I look at breeder girl, and imagine her womb filled with 2.5 million babies. I see stiletto hills and Jupiter sized bunions. I see a wedding picture with cute bubbly writing on the back. I see a six story family estate in rural Georgia. Mostly though, I see confusion, and fear. I touch her cheek, inhale five gallons of compressed oxygen, and swoop in for the kiss. There's something wholly foreign, and yet remarkable about it. I imagine it's the kind of moment that prompted the Beatles to write some of their more saccharine hand-holding schlop lyrics. It is the straight chick playing her own version of spin the bottle in a Betsy Wetsy inspired mine field. The fact is - I like it. Her mouth is lukewarm and moist, like apple spice cake, but her tongue is reluctant, as if stuck to flypaper on her tonsils. It probably lasts two seconds tops.

I will talk about this kiss with my friends, who'll slap me on the back, and buy me a beer because I kissed some straight chick who probably has Jill Sobule on auto repeat on her Aiwa. I'll talk about it at the sex toy party, and in the afterglow of sapphic sex. I'll talk about it while raising my hands in pseudo victory on that concrete dinosaur out in front of the greasy spoon in Utah. She'll be the straight girl with the John Hughes appeal. She'll be the girl clutching a single long stemmed rose amidst bitter and unspoken taunts of "Molly Ringworm." She'll be the girl, and the kiss I can't remember and can't forget. Yee haw!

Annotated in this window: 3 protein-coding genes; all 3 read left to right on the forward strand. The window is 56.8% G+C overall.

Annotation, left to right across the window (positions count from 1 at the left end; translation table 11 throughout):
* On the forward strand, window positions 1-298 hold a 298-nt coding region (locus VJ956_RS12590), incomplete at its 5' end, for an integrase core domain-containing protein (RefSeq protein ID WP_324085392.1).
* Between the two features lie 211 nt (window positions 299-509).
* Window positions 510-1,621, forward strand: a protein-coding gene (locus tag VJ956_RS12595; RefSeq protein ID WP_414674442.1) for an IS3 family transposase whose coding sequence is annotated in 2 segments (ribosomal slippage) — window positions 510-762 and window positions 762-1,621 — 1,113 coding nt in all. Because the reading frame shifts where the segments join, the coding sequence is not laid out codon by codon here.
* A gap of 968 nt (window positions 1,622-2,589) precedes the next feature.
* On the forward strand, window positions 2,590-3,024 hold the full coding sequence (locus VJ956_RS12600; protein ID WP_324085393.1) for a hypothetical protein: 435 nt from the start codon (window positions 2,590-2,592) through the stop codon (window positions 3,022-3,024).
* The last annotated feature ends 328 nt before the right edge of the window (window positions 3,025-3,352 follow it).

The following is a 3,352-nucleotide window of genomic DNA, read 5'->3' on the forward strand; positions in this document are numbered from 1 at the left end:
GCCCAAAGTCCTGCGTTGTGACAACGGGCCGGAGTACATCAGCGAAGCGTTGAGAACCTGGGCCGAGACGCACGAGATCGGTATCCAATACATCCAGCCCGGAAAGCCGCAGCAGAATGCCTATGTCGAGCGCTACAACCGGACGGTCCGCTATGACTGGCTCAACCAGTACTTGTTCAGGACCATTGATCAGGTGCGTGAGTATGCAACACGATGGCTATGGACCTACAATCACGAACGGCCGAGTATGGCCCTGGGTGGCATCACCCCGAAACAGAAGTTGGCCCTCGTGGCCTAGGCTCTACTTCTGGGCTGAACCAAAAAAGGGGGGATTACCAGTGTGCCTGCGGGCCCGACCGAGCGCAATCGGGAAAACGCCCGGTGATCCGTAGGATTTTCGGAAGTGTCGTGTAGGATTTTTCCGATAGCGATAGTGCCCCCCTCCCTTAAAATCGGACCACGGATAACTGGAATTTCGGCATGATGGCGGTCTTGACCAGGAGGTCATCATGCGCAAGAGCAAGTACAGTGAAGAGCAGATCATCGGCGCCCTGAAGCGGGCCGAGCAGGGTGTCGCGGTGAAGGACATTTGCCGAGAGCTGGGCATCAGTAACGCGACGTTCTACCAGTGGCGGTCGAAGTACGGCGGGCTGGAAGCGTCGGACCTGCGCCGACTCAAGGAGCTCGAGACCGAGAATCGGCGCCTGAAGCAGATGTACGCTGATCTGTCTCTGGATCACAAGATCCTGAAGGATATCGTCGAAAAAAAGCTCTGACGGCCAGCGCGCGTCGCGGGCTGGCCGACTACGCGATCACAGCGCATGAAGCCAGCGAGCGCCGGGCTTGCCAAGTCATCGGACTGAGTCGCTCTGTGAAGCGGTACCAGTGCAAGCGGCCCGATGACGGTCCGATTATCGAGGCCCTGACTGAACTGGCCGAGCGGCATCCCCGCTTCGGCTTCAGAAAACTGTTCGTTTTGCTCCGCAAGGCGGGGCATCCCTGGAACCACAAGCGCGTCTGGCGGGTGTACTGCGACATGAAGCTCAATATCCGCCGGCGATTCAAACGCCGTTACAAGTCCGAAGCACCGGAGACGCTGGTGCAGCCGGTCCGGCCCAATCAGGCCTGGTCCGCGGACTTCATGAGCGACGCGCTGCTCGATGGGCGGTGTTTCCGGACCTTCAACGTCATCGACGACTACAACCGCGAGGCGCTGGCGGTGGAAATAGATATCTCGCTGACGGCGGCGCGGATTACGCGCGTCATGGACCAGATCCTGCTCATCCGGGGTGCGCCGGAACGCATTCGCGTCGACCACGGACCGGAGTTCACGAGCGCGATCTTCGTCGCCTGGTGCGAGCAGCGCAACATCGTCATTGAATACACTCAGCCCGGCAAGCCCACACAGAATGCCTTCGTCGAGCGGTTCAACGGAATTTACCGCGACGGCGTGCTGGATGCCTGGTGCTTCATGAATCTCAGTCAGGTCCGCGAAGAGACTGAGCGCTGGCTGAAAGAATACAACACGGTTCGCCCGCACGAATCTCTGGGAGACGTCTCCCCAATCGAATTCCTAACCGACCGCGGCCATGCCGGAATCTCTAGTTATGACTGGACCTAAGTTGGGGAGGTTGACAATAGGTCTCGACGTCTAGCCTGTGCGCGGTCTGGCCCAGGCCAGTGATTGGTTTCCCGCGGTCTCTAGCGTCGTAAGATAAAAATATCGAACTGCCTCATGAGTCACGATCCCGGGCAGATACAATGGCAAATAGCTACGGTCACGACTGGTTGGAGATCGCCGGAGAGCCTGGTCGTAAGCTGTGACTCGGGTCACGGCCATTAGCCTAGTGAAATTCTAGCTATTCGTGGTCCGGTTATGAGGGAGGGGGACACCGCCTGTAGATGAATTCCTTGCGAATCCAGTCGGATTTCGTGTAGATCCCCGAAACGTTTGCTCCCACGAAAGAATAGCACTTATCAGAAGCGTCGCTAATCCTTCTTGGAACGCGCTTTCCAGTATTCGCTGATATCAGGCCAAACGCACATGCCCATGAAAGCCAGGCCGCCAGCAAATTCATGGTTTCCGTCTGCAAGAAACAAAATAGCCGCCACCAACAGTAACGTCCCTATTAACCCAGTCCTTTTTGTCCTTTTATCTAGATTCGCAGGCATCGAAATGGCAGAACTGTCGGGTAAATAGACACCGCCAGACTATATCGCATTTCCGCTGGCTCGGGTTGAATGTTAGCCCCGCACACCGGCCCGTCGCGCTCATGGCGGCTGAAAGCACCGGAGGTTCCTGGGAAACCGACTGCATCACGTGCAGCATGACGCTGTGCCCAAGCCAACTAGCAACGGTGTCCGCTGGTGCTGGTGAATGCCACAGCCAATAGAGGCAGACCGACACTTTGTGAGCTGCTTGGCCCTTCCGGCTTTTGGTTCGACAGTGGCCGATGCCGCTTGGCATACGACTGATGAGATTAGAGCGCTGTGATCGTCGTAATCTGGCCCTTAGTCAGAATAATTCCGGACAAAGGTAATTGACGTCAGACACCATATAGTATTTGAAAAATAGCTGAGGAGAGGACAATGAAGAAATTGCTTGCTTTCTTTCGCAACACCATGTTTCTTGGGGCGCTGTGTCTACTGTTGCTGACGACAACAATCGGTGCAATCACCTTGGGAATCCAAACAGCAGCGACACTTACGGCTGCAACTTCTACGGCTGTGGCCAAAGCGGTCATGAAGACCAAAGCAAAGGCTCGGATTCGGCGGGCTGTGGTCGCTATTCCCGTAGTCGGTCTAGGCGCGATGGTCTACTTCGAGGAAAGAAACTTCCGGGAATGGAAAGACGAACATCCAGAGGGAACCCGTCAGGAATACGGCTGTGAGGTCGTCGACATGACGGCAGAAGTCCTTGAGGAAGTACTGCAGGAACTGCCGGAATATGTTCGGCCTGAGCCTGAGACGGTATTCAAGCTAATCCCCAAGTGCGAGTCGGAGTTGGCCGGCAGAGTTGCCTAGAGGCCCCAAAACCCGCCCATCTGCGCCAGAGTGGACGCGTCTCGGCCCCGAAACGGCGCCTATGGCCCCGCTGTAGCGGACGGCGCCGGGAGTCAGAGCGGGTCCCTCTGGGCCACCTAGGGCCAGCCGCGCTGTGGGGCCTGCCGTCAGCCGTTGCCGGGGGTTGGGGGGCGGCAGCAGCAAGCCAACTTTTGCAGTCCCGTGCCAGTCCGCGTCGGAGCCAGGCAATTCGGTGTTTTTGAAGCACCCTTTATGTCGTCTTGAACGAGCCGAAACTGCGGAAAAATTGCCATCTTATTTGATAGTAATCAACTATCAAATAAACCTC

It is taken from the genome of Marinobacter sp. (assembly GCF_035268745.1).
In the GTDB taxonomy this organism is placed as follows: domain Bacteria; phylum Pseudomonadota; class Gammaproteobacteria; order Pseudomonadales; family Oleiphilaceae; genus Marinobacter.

ABOUT THE AUTHOR

Brandy Christensen currently resides in San Diego California, and is an avid connoisseur of sour gummy candy and benefactor of Chihuahuas and other small rodents. Once an Olympic hopeful at track and field, she's currently learning to swim.